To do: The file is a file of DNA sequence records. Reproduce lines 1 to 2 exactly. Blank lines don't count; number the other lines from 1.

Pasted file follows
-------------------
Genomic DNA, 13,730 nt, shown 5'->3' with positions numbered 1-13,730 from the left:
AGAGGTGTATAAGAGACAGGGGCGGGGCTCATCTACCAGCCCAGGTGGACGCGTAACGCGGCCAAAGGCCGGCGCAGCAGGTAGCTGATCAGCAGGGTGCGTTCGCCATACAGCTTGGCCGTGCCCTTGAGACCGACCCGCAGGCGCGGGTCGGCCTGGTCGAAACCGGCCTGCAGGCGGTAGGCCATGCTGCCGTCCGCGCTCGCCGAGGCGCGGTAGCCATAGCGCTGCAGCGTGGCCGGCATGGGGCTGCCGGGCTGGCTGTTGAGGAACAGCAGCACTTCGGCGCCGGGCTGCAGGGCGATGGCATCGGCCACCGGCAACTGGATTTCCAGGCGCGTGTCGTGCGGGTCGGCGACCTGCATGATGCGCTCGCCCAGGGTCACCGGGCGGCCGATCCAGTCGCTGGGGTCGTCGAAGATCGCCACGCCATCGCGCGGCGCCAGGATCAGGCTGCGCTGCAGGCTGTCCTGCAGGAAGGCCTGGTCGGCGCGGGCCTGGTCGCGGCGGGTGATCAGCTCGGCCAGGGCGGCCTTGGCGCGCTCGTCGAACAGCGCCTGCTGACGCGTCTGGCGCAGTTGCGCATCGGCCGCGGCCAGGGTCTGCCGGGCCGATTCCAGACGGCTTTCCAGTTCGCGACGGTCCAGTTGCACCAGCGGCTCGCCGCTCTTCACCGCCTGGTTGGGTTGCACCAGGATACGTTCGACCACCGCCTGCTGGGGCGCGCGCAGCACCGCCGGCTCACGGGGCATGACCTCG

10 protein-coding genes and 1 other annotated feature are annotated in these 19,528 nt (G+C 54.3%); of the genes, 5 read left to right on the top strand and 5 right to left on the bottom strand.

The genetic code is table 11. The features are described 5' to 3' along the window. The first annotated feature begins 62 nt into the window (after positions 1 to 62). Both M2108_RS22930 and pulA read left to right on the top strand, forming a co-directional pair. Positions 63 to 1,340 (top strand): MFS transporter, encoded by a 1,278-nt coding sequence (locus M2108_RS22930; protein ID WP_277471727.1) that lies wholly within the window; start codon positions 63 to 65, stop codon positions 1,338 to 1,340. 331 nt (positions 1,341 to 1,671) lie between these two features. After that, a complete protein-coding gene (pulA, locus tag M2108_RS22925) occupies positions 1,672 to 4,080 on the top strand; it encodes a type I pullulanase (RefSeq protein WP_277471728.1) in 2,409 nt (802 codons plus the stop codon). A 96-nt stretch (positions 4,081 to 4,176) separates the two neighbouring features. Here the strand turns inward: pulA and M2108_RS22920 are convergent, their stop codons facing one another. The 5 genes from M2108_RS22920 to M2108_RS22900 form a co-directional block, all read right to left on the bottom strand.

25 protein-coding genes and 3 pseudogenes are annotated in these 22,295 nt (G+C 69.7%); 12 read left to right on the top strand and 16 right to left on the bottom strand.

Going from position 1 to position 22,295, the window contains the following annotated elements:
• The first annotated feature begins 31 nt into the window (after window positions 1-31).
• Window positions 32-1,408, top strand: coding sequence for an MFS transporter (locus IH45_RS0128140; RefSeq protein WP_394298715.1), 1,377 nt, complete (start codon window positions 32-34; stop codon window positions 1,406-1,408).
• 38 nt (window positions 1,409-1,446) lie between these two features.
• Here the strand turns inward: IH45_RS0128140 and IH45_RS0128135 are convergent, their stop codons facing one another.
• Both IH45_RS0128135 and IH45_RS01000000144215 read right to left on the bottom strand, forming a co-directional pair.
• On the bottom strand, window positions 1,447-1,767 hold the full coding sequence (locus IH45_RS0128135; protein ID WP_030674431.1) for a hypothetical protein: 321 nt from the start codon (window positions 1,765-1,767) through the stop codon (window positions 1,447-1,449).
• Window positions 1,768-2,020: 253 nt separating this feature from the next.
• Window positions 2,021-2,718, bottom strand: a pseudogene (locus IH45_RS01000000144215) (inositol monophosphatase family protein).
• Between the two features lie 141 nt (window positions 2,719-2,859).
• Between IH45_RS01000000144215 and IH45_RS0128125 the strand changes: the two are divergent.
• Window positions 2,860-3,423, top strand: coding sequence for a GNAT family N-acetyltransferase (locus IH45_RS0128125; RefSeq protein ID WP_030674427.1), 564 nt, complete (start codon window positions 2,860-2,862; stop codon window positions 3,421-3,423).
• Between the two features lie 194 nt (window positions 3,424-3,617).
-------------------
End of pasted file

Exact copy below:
Genomic DNA, 13,730 nt, shown 5'->3' with positions numbered 1-13,730 from the left:
AGAGGTGTATAAGAGACAGGGGCGGGGCTCATCTACCAGCCCAGGTGGACGCGTAACGCGGCCAAAGGCCGGCGCAGCAGGTAGCTGATCAGCAGGGTGCGTTCGCCATACAGCTTGGCCGTGCCCTTGAGACCGACCCGCAGGCGCGGGTCGGCCTGGTCGAAACCGGCCTGCAGGCGGTAGGCCATGCTGCCGTCCGCGCTCGCCGAGGCGCGGTAGCCATAGCGCTGCAGCGTGGCCGGCATGGGGCTGCCGGGCTGGCTGTTGAGGAACAGCAGCACTTCGGCGCCGGGCTGCAGGGCGATGGCATCGGCCACCGGCAACTGGATTTCCAGGCGCGTGTCGTGCGGGTCGGCGACCTGCATGATGCGCTCGCCCAGGGTCACCGGGCGGCCGATCCAGTCGCTGGGGTCGTCGAAGATCGCCACGCCATCGCGCGGCGCCAGGATCAGGCTGCGCTGCAGGCTGTCCTGCAGGAAGGCCTGGTCGGCGCGGGCCTGGTCGCGGCGGGTGATCAGCTCGGCCAGGGCGGCCTTGGCGCGCTCGTCGAACAGCGCCTGCTGACGCGTCTGGCGCAGTTGCGCATCGGCCGCGGCCAGGGTCTGCCGGGCCGATTCCAGACGGCTTTCCAGTTCGCGACGGTCCAGTTGCACCAGCGGCTCGCCGCTCTTCACCGCCTGGTTGGGTTGCACCAGGATACGTTCGACCACCGCCTGCTGGGGCGCGCGCAGCACCGCCGGCTCACGGGGCATGACCTCG